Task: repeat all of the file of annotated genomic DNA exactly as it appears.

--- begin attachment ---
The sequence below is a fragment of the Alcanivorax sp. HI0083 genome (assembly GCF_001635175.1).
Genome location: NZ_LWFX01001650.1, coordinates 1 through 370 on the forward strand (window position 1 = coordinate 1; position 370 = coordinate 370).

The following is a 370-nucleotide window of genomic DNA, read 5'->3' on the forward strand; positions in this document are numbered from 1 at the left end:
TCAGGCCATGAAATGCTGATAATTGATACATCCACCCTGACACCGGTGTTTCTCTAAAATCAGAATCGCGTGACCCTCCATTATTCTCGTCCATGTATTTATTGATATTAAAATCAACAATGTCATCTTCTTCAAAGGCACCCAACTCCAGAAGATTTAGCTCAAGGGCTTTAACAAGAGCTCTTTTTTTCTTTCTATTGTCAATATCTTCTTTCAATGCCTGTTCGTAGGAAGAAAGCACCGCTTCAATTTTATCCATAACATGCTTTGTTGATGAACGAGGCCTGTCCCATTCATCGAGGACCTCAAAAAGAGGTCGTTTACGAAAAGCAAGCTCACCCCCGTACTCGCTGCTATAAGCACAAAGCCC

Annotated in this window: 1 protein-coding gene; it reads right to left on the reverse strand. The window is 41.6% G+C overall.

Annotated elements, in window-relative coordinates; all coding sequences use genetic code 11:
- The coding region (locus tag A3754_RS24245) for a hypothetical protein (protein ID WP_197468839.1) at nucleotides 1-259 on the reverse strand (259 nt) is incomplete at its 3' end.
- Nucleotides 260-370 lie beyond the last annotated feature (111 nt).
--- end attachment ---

The sequence below is a fragment of the Alcanivorax sp. HI0083 genome (assembly GCF_001635175.1).
Genome location: NZ_LWFX01001650.1, coordinates 1 through 370 on the forward strand (window position 1 = coordinate 1; position 370 = coordinate 370).

The following is a 370-nucleotide window of genomic DNA, read 5'->3' on the forward strand; positions in this document are numbered from 1 at the left end:
TCAGGCCATGAAATGCTGATAATTGATACATCCACCCTGACACCGGTGTTTCTCTAAAATCAGAATCGCGTGACCCTCCATTATTCTCGTCCATGTATTTATTGATATTAAAATCAACAATGTCATCTTCTTCAAAGGCACCCAACTCCAGAAGATTTAGCTCAAGGGCTTTAACAAGAGCTCTTTTTTTCTTTCTATTGTCAATATCTTCTTTCAATGCCTGTTCGTAGGAAGAAAGCACCGCTTCAATTTTATCCATAACATGCTTTGTTGATGAACGAGGCCTGTCCCATTCATCGAGGACCTCAAAAAGAGGTCGTTTACGAAAAGCAAGCTCACCCCCGTACTCGCTGCTATAAGCACAAAGCCC

Annotated in this window: 1 protein-coding gene; it reads right to left on the reverse strand. The window is 41.6% G+C overall.

Annotated elements, in window-relative coordinates; all coding sequences use genetic code 11:
- The coding region (locus tag A3754_RS24245) for a hypothetical protein (protein ID WP_197468839.1) at nucleotides 1-259 on the reverse strand (259 nt) is incomplete at its 3' end.
- Nucleotides 260-370 lie beyond the last annotated feature (111 nt).